At the start of any illness, as soon as you notice symptoms, we recommend these in order to support the immune system and shorten the sickness (available for convenience at GetzWell’s 2 San Francisco locations):
- Boiron Oscillococcinum relieves runny nose, fever, and cough.
- Boiron Cold Calm relieves minor sore throat, sneezing and nasal congestion.
- Double or triple the dose of vitamin D3 for a few days (if you don’t already take vitamin D, talk to your doctor for dosing advice).
- Bone broth. There really is a connection with grandma’s chicken soup and getting better. Bone broth helps thin mucus. It also bolsters immunity and gut health.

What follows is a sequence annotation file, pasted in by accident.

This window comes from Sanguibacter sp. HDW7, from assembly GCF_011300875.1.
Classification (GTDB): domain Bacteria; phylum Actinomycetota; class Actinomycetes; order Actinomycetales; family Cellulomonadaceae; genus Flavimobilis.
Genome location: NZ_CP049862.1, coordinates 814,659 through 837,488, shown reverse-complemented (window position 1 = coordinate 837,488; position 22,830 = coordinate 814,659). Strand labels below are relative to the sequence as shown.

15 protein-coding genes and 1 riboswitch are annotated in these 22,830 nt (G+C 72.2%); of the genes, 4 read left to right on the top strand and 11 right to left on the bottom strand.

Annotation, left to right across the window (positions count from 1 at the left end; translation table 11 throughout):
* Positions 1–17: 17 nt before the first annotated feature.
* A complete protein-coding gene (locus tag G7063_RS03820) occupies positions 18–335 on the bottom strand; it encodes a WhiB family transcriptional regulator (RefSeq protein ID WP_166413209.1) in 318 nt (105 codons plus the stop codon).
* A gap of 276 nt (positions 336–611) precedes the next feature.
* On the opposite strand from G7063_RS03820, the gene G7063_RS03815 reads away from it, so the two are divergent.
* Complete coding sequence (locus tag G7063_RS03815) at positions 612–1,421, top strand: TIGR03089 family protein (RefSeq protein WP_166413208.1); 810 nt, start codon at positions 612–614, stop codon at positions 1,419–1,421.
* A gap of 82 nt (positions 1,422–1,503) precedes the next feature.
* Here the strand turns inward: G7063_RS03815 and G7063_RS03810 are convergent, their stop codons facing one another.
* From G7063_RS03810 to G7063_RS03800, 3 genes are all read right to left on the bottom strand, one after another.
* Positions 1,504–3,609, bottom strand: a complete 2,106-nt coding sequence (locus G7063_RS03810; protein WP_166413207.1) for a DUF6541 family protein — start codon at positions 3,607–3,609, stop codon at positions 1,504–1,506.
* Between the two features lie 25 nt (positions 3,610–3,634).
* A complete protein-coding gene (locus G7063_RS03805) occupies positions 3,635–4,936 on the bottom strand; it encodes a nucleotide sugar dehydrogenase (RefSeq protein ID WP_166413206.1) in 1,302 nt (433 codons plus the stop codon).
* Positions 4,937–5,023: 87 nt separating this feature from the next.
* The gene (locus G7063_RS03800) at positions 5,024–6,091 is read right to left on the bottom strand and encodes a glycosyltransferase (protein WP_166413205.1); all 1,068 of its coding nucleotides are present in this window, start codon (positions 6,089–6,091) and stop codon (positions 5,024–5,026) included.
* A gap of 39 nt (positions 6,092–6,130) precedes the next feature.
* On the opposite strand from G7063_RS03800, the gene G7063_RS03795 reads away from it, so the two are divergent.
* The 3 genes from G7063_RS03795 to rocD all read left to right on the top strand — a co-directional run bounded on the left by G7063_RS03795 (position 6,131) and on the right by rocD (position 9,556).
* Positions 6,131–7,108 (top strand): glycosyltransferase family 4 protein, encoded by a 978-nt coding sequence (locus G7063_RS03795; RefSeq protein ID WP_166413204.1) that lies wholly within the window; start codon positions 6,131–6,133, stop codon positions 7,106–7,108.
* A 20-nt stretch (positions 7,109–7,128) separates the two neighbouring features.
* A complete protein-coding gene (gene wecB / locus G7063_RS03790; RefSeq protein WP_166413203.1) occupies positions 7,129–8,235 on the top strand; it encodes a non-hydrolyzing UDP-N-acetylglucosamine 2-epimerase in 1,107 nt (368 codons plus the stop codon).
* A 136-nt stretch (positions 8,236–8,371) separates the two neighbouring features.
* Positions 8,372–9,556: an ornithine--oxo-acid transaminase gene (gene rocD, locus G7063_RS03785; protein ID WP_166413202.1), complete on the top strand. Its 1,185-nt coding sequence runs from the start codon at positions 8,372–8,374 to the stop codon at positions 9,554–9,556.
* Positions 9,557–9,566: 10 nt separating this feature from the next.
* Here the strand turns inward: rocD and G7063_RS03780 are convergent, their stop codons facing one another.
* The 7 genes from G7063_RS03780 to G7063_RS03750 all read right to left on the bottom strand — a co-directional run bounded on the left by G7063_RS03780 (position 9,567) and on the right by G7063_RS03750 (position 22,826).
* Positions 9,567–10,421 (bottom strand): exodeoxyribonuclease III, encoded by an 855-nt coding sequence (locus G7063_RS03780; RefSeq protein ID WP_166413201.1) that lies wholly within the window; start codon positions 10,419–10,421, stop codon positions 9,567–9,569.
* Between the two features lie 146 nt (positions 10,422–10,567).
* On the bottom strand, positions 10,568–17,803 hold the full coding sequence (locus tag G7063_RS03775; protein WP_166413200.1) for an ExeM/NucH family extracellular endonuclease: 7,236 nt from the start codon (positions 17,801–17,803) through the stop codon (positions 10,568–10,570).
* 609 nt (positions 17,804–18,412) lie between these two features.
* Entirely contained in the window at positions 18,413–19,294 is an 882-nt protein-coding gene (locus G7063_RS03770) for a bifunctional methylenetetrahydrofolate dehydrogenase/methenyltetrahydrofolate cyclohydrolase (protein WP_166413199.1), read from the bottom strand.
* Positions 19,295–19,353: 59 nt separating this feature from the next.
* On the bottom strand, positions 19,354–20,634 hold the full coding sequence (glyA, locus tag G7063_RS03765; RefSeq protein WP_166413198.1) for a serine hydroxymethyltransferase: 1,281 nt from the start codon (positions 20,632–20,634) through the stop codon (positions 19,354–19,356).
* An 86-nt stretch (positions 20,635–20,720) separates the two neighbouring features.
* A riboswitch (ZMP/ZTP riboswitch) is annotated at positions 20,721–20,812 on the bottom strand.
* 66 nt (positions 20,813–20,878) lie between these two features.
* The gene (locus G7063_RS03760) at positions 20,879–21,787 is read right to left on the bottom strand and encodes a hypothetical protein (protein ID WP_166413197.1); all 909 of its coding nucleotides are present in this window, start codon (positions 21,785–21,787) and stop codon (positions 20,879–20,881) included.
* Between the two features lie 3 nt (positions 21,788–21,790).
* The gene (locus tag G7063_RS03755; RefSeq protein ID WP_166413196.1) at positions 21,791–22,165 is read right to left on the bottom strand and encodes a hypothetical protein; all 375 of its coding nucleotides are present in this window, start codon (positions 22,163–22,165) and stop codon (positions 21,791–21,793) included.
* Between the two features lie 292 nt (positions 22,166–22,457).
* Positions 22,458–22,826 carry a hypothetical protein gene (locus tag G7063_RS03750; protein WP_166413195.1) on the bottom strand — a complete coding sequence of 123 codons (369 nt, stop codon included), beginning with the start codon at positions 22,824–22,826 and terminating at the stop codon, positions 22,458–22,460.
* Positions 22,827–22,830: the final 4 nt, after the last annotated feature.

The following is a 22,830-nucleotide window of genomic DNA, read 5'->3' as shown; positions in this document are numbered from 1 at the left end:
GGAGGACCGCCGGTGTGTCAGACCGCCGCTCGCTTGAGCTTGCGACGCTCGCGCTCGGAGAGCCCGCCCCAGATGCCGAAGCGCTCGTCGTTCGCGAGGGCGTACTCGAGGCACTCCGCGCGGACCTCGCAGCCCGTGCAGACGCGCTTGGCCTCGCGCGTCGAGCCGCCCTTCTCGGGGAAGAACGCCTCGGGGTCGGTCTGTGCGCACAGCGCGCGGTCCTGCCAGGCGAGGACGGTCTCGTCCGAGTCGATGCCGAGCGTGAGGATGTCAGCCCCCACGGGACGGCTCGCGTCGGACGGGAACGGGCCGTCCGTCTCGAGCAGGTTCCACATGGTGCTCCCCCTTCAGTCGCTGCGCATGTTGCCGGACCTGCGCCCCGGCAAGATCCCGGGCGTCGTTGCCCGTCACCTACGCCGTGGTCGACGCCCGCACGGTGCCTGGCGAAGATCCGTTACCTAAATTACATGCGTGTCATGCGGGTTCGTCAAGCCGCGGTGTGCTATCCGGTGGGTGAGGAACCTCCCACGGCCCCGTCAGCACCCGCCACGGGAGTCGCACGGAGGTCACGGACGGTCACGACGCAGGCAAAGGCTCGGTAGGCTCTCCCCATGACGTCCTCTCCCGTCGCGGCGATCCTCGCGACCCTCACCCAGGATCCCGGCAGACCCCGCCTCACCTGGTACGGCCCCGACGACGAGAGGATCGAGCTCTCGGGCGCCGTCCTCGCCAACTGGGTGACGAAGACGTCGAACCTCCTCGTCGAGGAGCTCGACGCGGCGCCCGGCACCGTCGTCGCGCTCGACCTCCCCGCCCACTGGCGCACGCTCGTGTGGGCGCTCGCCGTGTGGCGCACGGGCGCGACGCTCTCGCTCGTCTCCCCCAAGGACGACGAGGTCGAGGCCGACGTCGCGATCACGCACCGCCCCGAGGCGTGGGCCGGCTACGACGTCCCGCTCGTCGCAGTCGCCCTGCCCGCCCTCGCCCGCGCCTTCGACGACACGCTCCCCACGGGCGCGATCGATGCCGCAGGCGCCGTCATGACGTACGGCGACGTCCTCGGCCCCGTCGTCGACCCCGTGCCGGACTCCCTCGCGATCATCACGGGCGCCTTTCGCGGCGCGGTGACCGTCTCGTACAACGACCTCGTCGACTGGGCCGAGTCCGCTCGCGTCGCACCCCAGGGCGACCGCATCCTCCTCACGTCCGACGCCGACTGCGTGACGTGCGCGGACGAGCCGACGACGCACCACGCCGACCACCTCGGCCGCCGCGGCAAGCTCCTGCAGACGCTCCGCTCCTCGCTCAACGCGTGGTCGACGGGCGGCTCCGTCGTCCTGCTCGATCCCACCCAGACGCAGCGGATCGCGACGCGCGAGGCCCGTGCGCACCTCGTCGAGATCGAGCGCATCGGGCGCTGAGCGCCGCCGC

- Start taking or increase your dose of probiotics. Good gut flora keep us healthy. (Powder and capsule options are great for kids and both of GetzWell’s office carry trusted brands. Stock up now and keep them in your fridge.)
- Check out our prior post on non-pharma ways of keeping your family healthy.
**Please keep in mind, all the advice in this article is geared towards children over six months who have been vaccinated. If your child experiences any symptoms you’re concerned about, trust your intuition and call one of us (we’re available 24/7 to GetzWell members!) or take them to an urgent care or ER that specializes in pediatric care.